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# Associative algebra

In mathematics, an associative algebra A is an algebraic structure with compatible operations of addition, multiplication (assumed to be associative), and a scalar multiplication by elements in some field K. The addition and multiplication operations together give A the structure of a ring; the addition and scalar multiplication operations together give A the structure of a vector space over K. In this article we will also use the term K-algebra to mean an associative algebra over the field K. A standard first example of a K-algebra is a ring of square matrices over a field K, with the usual matrix multiplication.

A commutative algebra is an associative algebra that has a commutative multiplication, or, equivalently, an associative algebra that is also a commutative ring.

In this article associative algebras are assumed to have a multiplicative identity, denoted 1; they are sometimes called unital associative algebras for clarification. In some areas of mathematics this assumption is not made, and we will call such structures non-unital associative algebras. We will also assume that all rings are unital, and all ring homomorphisms are unital.

Many authors consider the more general concept of an associative algebra over a commutative ring R, instead of a field: An R-algebra is an R-module with an associative R-bilinear binary operation, which also contains a multiplicative identity. For examples of this concept, if S is any ring with center C, then S is an associative C-algebra.

## Definition

Let R be a commutative ring (so R could be a field). An associative R-algebra (or more simply, an R-algebra) is a ring that is also an R-module in such a way that the two additions (the ring addition and the module addition) are the same operation, and scalar multiplication satisfies

${\displaystyle r\cdot (xy)=(r\cdot x)y=x(r\cdot y)}$

for all r in R and x, y in the algebra. (This definition implies that the algebra is unital, since rings are supposed to have a multiplicative identity.)

Equivalently, an associative algebra A is a ring together with a ring homomorphism from R to the center of A. If f is such a homomorphism, the scalar multiplication is ${\displaystyle (r,x)\mapsto f(r)x}$ (here the multiplication is the ring multiplication); if the scalar multiplication is given, the ring homomorphism is given by ${\displaystyle r\mapsto r\cdot 1_{A}}$ (See also § From ring homomorphisms below).

Every ring is an associative ${\displaystyle \mathbb {Z} }$-algebra, where ${\displaystyle \mathbb {Z} }$ denotes the ring of the integers.

A commutative algebra is an associative algebra that is also a commutative ring.

### As a monoid object in the category of modules

The definition is equivalent to saying that a unital associative R-algebra is a monoid object in R-Mod (the monoidal category of R-modules). By definition, a ring is a monoid object in the category of abelian groups; thus, the notion of an associative algebra is obtained by replacing the category of abelian groups with the category of modules.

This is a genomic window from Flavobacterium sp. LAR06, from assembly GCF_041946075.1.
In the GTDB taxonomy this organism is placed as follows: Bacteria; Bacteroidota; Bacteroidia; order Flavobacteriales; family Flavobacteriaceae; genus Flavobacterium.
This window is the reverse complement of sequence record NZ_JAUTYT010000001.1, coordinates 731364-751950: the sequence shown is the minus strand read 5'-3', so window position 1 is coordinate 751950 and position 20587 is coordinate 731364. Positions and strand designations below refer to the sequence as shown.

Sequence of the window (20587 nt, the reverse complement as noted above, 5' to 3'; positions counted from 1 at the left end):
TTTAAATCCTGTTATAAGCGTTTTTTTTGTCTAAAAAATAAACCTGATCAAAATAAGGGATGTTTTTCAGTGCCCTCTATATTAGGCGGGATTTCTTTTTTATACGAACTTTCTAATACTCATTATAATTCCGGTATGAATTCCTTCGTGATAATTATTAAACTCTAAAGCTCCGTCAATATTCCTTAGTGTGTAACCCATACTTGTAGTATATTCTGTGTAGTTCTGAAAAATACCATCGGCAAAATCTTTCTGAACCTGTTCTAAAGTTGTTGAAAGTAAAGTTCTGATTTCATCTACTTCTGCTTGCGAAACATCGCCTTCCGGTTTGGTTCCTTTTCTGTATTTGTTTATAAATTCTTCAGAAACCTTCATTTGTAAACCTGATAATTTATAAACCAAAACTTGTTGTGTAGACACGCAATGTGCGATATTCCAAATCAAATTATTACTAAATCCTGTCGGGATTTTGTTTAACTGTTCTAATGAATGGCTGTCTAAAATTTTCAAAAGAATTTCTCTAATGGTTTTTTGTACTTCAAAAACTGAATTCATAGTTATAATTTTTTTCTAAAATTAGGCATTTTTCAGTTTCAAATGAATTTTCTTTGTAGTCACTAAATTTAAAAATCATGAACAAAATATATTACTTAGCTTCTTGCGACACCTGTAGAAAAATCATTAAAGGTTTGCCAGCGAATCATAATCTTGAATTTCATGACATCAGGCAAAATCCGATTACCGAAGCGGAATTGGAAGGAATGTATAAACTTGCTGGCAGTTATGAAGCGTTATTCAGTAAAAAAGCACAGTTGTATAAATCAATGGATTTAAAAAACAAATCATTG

Pushing this idea further, some authors have introduced a "generalized ring" as a monoid object in some other category that behaves like the category of modules. Indeed, this reinterpretation allows one to avoid making an explicit reference to elements of an algebra A. For example, the associativity can be expressed as follows. By the universal property of a tensor product of modules, the multiplication (the R-bilinear map) corresponds to a unique R-linear map

${\displaystyle m:A\otimes _{R}A\to A}$.

The associativity then refers to the identity:

${\displaystyle m\circ ({\operatorname {id} }\otimes m)=m\circ (m\otimes \operatorname {id} ).}$

### From ring homomorphisms

An associative algebra amounts to a ring homomorphism whose image lies in the center. Indeed, starting with a ring A and a ring homomorphism ${\displaystyle \eta \colon R\to A}$ whose image lies in the center of A, we can make A an R-algebra by defining

${\displaystyle r\cdot x=\eta (r)x}$

for all rR and xA. If A is an R-algebra, taking x = 1, the same formula in turn defines a ring homomorphism ${\displaystyle \eta \colon R\to A}$ whose image lies in the center.

If a ring is commutative then it equals its center, so that a commutative R-algebra can be defined simply as a commutative ring A together with a commutative ring homomorphism ${\displaystyle \eta \colon R\to A}$.

The ring homomorphism η appearing in the above is often called a structure map. In the commutative case, one can consider the category whose objects are ring homomorphisms RA; i.e., commutative R-algebras and whose morphisms are ring homomorphisms AA' that are under R; i.e., RAA' is RA' (i.e., the coslice category of the category of commutative rings under R.) The prime spectrum functor Spec then determines an anti-equivalence of this category to the category of affine schemes over Spec R.

How to weaken the commutativity assumption is a subject matter of noncommutative algebraic geometry and, more recently, of derived algebraic geometry. See also: generic matrix ring.

## Algebra homomorphisms